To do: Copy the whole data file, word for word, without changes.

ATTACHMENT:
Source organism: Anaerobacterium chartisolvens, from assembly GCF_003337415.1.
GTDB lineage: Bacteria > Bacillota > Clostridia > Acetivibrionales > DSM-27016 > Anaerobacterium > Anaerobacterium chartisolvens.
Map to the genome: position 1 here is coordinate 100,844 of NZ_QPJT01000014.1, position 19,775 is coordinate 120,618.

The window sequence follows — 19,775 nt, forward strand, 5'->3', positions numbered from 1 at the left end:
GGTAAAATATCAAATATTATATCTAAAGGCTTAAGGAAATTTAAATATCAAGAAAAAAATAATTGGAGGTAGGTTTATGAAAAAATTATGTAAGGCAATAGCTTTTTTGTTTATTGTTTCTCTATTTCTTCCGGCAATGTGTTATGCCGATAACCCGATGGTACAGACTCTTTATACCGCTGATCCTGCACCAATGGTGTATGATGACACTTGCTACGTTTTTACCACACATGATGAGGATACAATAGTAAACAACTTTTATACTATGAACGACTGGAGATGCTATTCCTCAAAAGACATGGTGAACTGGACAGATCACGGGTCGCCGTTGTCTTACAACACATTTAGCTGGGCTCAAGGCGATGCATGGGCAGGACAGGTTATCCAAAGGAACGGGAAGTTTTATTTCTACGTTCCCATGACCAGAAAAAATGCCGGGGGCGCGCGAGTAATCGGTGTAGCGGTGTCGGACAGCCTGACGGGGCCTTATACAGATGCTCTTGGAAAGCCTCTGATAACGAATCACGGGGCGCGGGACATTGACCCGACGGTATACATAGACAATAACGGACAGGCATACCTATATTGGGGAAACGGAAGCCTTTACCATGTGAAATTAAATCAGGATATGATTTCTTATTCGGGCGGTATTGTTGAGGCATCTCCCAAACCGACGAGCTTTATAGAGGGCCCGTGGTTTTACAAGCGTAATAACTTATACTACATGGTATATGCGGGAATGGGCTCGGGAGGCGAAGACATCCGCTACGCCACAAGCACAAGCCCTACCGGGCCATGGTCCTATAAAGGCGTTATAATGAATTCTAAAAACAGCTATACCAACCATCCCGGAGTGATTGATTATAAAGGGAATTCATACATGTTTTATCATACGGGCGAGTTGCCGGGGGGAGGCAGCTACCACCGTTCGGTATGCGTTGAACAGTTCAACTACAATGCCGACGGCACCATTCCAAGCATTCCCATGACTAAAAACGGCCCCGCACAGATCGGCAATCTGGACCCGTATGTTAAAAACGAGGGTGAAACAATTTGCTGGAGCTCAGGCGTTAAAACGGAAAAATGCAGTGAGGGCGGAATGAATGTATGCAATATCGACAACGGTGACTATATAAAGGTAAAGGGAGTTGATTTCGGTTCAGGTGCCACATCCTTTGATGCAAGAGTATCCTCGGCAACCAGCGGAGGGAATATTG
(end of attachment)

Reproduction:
Source organism: Anaerobacterium chartisolvens, from assembly GCF_003337415.1.
GTDB lineage: Bacteria > Bacillota > Clostridia > Acetivibrionales > DSM-27016 > Anaerobacterium > Anaerobacterium chartisolvens.
Map to the genome: position 1 here is coordinate 100,844 of NZ_QPJT01000014.1, position 19,775 is coordinate 120,618.

The window sequence follows — 19,775 nt, forward strand, 5'->3', positions numbered from 1 at the left end:
GGTAAAATATCAAATATTATATCTAAAGGCTTAAGGAAATTTAAATATCAAGAAAAAAATAATTGGAGGTAGGTTTATGAAAAAATTATGTAAGGCAATAGCTTTTTTGTTTATTGTTTCTCTATTTCTTCCGGCAATGTGTTATGCCGATAACCCGATGGTACAGACTCTTTATACCGCTGATCCTGCACCAATGGTGTATGATGACACTTGCTACGTTTTTACCACACATGATGAGGATACAATAGTAAACAACTTTTATACTATGAACGACTGGAGATGCTATTCCTCAAAAGACATGGTGAACTGGACAGATCACGGGTCGCCGTTGTCTTACAACACATTTAGCTGGGCTCAAGGCGATGCATGGGCAGGACAGGTTATCCAAAGGAACGGGAAGTTTTATTTCTACGTTCCCATGACCAGAAAAAATGCCGGGGGCGCGCGAGTAATCGGTGTAGCGGTGTCGGACAGCCTGACGGGGCCTTATACAGATGCTCTTGGAAAGCCTCTGATAACGAATCACGGGGCGCGGGACATTGACCCGACGGTATACATAGACAATAACGGACAGGCATACCTATATTGGGGAAACGGAAGCCTTTACCATGTGAAATTAAATCAGGATATGATTTCTTATTCGGGCGGTATTGTTGAGGCATCTCCCAAACCGACGAGCTTTATAGAGGGCCCGTGGTTTTACAAGCGTAATAACTTATACTACATGGTATATGCGGGAATGGGCTCGGGAGGCGAAGACATCCGCTACGCCACAAGCACAAGCCCTACCGGGCCATGGTCCTATAAAGGCGTTATAATGAATTCTAAAAACAGCTATACCAACCATCCCGGAGTGATTGATTATAAAGGGAATTCATACATGTTTTATCATACGGGCGAGTTGCCGGGGGGAGGCAGCTACCACCGTTCGGTATGCGTTGAACAGTTCAACTACAATGCCGACGGCACCATTCCAAGCATTCCCATGACTAAAAACGGCCCCGCACAGATCGGCAATCTGGACCCGTATGTTAAAAACGAGGGTGAAACAATTTGCTGGAGCTCAGGCGTTAAAACGGAAAAATGCAGTGAGGGCGGAATGAATGTATGCAATATCGACAACGGTGACTATATAAAGGTAAAGGGAGTTGATTTCGGTTCAGGTGCCACATCCTTTGATGCAAGAGTATCCTCGGCAACCAGCGGAGGGAATATTG